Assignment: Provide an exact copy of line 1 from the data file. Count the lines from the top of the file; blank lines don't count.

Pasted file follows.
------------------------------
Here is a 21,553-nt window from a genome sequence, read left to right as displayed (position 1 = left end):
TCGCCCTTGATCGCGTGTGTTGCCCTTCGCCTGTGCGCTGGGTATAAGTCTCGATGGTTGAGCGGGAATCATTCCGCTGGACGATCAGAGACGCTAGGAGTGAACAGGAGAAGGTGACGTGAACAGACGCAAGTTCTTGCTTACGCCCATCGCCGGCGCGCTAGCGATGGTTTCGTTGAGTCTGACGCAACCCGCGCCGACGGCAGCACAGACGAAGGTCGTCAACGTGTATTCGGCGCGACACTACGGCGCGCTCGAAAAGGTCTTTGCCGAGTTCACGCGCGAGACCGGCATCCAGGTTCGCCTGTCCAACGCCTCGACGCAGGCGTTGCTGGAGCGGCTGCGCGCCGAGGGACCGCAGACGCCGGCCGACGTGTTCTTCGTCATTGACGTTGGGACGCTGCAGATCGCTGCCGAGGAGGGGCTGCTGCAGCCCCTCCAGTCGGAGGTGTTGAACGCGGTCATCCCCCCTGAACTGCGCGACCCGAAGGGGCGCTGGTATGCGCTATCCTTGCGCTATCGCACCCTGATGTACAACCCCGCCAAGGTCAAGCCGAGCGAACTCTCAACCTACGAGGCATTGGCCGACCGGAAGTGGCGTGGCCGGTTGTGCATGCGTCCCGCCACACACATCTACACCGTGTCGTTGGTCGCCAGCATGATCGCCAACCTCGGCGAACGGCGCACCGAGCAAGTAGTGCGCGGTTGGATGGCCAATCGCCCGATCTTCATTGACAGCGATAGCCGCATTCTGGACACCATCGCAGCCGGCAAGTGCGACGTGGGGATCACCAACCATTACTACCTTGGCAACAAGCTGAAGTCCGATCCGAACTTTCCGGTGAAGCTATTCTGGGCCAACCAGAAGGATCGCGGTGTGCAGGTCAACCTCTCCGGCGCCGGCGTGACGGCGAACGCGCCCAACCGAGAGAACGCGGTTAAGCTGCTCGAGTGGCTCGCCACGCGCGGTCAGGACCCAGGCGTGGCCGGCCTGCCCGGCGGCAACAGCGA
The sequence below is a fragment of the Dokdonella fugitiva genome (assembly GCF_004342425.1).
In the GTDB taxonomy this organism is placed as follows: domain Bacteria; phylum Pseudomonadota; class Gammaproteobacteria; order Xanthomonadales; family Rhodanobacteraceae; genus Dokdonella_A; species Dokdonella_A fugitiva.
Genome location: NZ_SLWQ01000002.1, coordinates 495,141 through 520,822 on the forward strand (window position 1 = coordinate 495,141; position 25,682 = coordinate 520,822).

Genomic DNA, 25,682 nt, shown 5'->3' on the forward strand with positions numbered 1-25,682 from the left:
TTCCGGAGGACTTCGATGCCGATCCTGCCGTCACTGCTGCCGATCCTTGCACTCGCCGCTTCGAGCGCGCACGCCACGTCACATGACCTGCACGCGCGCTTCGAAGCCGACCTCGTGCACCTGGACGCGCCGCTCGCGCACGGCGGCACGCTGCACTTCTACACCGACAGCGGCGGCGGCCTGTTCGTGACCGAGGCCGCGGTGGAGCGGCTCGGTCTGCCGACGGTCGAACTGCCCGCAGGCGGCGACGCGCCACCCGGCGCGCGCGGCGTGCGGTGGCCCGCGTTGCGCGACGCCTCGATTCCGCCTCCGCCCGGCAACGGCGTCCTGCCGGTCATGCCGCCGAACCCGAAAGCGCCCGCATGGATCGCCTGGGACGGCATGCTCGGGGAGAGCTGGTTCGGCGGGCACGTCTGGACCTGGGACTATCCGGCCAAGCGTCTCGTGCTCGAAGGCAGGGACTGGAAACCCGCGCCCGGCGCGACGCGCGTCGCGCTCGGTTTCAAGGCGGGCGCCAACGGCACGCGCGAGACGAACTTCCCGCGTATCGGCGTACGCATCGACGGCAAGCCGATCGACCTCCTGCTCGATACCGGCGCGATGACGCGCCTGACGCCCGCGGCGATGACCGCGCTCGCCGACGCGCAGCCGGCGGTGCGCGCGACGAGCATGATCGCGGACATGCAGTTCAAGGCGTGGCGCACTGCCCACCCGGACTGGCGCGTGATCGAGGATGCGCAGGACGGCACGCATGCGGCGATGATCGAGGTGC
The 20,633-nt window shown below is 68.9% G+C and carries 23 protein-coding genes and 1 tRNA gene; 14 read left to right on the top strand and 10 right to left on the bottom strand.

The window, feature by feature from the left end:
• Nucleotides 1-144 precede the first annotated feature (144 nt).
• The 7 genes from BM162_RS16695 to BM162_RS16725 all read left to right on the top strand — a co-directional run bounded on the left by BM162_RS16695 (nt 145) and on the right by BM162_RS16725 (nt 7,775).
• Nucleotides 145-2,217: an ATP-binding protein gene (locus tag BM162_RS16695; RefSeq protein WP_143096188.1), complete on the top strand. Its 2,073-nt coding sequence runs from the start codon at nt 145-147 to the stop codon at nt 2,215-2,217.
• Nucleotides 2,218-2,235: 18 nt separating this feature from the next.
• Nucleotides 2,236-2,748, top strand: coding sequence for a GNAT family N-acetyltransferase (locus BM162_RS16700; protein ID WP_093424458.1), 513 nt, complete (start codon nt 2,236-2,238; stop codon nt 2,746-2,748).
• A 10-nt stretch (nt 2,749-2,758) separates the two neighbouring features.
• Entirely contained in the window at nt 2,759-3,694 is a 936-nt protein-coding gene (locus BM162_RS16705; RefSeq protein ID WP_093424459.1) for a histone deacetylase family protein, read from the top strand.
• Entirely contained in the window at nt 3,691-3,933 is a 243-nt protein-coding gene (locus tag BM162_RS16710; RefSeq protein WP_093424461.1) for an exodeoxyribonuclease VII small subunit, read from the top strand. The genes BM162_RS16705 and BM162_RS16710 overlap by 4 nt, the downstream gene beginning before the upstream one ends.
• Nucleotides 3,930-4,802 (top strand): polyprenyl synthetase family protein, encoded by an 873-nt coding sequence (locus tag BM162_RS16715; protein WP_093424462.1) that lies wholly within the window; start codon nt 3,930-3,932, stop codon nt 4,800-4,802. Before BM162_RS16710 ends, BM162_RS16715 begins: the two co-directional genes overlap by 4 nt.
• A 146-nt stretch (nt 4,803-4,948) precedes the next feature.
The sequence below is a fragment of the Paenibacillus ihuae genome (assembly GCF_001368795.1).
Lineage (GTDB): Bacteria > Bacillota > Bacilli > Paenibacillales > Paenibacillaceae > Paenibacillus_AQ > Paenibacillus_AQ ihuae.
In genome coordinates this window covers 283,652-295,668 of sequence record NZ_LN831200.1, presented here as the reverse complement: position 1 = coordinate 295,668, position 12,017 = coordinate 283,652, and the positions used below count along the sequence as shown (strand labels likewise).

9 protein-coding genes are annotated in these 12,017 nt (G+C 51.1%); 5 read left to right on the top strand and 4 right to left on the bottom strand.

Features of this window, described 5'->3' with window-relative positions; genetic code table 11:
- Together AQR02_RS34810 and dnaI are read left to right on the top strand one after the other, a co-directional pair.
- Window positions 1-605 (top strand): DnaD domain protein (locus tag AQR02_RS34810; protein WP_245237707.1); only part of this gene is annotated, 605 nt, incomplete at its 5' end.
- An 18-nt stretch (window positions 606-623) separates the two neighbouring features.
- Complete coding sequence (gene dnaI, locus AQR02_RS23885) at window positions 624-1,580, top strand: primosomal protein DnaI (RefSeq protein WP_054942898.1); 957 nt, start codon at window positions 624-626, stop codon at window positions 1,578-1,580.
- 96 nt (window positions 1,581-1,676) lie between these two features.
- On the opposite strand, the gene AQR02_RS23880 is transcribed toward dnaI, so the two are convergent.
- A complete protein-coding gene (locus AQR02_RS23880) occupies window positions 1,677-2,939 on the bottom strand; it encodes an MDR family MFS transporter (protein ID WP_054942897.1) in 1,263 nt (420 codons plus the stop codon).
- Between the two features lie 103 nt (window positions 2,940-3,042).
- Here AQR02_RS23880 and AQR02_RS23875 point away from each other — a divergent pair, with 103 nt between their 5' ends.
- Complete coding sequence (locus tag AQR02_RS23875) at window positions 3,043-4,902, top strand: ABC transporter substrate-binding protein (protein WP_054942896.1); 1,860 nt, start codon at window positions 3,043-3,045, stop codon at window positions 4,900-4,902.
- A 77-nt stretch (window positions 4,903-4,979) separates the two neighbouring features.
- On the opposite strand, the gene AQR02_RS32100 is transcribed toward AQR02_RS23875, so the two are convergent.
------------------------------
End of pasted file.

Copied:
Here is a 21,553-nt window from a genome sequence, read left to right as displayed (position 1 = left end):